In 1970 Anzen Importers moved to its iconic location at 738 NE MLK (Union) Boulevard. Umata went into retirement from the day-to-day business operations, turning it over to sons Yoji and Hiroshi. The business did well, and in a reflection of the Metro area’s growing and demographically changing Asian community, branched out from strictly Japanese goods to a pan-Asian selection. Under the umbrella of the Anzen Pacific Corporation, the business grew ultimately to four retail locations and a central warehouse that supplied not only those stores, but also the Asian based needs of stores and restaurants in the region.
Throughout, Yoji was an active member of a number of professional business organizations and associations (Portland Chamber of Commerce, Portland Business Alliance, United Grocers, etc.). He was often called upon as a facilitator between regional and local businesses in the United States who wished to do business in Japan, and vice versa. The Japanese Counsel General of Portland’s Office often requested his assistance for the promotion of cultural exchanges and strengthening ties between the two nations. Yoji was later recognized for this work, receiving a relatively rare Commendation from the Japan Foreign Ministry.
He was also active in a number of national and local service clubs and organizations (Benthem Lion’s Club, Scouts USA, etc.), and supported many others via donations.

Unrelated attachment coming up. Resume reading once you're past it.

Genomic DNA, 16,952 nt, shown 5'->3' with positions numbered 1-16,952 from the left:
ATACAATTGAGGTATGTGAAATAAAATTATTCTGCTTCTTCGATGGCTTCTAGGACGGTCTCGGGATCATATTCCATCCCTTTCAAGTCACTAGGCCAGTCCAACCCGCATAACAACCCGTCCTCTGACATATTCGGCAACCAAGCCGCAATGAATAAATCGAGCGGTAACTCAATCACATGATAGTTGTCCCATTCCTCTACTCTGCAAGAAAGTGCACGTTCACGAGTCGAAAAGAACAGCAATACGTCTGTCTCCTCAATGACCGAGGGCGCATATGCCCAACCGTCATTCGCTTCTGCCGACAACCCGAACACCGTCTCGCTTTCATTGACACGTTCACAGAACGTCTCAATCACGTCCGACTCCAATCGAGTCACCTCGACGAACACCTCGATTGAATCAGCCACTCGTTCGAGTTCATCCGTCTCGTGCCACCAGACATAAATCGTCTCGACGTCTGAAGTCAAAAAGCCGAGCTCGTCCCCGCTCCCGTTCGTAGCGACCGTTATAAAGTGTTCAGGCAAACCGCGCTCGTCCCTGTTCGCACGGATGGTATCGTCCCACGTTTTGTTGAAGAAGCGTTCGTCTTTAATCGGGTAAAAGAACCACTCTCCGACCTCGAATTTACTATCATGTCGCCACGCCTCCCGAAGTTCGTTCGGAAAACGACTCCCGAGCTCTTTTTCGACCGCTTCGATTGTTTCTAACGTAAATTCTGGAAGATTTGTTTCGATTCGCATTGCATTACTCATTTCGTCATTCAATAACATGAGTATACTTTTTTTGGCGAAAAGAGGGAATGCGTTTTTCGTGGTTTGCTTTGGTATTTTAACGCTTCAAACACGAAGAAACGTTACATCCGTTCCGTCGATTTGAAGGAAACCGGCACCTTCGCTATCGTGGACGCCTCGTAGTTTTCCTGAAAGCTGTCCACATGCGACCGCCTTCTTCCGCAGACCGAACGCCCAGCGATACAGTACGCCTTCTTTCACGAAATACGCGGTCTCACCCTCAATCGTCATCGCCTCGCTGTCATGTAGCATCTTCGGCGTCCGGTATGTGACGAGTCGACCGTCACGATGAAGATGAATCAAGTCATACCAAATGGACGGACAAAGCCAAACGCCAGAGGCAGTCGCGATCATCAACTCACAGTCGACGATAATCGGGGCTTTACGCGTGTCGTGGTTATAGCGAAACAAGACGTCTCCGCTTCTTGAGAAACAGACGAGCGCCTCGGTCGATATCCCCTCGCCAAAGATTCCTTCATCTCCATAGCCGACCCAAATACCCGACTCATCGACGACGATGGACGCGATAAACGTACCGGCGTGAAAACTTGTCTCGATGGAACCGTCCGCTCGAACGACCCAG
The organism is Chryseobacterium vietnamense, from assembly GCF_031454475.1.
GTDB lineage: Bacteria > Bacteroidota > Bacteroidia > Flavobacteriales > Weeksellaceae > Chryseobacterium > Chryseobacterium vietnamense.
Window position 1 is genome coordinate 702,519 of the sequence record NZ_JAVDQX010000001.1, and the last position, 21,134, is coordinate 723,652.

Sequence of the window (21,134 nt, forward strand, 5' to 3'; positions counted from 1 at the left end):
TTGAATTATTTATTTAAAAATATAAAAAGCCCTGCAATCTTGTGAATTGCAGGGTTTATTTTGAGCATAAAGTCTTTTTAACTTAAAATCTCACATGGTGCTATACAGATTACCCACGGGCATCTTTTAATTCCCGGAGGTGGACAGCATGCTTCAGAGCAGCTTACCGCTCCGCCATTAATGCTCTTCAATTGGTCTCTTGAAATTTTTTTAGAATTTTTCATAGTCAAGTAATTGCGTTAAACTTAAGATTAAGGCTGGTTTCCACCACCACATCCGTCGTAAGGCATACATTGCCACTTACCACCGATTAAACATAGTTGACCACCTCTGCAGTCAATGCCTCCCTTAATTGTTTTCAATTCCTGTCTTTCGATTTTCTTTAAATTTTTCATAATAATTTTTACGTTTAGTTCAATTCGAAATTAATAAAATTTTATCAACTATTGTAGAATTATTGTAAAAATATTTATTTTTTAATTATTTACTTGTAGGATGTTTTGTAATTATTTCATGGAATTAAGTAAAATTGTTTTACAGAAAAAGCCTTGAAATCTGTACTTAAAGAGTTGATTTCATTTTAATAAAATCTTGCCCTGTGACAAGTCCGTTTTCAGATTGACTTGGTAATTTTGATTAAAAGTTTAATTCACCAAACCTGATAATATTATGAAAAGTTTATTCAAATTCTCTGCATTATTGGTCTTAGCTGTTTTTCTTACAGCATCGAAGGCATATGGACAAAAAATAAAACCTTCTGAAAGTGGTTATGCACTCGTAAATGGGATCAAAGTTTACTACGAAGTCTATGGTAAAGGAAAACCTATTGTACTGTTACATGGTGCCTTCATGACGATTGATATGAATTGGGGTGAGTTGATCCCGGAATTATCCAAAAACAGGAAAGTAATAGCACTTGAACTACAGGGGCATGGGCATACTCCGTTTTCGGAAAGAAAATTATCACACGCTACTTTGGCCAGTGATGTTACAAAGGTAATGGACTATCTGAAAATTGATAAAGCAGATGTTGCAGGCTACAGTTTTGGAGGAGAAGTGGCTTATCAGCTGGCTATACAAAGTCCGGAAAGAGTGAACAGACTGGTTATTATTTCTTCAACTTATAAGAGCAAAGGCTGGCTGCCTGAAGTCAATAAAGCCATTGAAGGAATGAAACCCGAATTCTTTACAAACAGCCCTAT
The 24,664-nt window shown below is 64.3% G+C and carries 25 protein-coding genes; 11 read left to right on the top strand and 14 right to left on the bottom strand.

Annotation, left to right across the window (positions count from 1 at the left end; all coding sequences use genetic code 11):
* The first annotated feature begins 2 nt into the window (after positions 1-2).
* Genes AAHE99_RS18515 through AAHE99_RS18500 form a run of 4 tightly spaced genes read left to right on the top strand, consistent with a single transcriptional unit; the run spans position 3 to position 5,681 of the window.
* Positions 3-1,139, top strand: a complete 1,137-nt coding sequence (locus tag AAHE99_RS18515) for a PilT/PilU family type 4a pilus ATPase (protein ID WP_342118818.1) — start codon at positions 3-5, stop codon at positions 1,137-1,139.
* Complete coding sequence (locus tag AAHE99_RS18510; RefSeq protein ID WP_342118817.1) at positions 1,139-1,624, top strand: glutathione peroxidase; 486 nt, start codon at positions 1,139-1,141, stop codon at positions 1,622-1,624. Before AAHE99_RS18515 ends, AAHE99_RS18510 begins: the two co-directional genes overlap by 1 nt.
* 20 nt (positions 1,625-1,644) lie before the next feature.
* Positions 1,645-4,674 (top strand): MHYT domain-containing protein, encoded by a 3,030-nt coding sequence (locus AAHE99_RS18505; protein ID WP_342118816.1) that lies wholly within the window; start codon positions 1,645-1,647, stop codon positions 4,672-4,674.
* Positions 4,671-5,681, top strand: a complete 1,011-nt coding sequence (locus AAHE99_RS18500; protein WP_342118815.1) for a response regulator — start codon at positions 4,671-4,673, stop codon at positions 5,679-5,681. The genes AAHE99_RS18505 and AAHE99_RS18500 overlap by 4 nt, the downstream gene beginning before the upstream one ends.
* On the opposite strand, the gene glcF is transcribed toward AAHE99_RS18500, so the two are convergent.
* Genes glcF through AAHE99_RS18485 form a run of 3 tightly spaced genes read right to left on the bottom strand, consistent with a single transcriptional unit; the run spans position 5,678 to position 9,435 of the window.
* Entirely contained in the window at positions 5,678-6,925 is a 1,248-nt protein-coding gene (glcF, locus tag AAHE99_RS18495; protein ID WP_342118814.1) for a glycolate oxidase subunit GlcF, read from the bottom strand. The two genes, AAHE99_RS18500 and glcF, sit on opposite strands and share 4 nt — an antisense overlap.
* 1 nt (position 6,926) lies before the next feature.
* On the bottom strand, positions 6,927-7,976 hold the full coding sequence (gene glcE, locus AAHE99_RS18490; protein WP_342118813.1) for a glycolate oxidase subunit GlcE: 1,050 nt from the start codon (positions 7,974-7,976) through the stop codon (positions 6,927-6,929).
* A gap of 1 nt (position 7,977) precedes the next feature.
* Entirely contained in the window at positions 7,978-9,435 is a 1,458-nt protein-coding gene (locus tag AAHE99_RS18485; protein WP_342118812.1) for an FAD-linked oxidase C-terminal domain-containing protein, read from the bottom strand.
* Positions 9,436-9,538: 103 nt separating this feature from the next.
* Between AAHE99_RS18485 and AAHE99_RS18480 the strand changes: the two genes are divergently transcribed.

He did this while maintaining his close ties, service, and personal obligations to the Japanese American community (the Japanese Ancestral Society of Oregon, Japanese American Museum of Oregon, Japanese American Citizens’ League, Nichiren Buddhist Temple, Oregon Buddhist Temple, Epworth Methodist Church, Japanese Garden Society, etc.). In retirement he scaled back his obligations to focus on volunteering at the Iko No Kai Senior Lunch Program and the Portland Public School Japanese Magnet Program at Richmond Elementary School.
The Japanese American Museum of Oregon (formerly the Nikkei Legacy Center) several years ago realized that many of Yoji’s generation were passing on without any formal record made of their unique life experiences. In partnership with Portland State University, the Museum recorded interviews of the surviving area original Issei and Nisei residents to compile an oral history of the Japanese American community from its earliest beginnings to the dissolution of Nihonmachi during and in the wake of World War II. He wholeheartedly supported and participated in the project, and we are fortunate that his recollections and those of his peers are publicly available for free via the Museum online.
Yoji is survived by his wife Martha, their two sons, their wives, five Grandchildren, and several nieces and nephews. Per his request, he was cremated shortly after his passing. In June 2023, a portion of his ashes were interred at the Matsushima family gravesite in Okayama Prefecture, Japan. The remainder to be interred at the historic Japanese Section of the Rose City Cemetery in a private family ceremony in the near future.
He requested no public memorial services be held, but that in lieu of flowers or other remembrances, instead donations be made to the Japanese American Museum of Oregon, the Iko No Kai Program, and/or the PPS Japanese Magnet Program.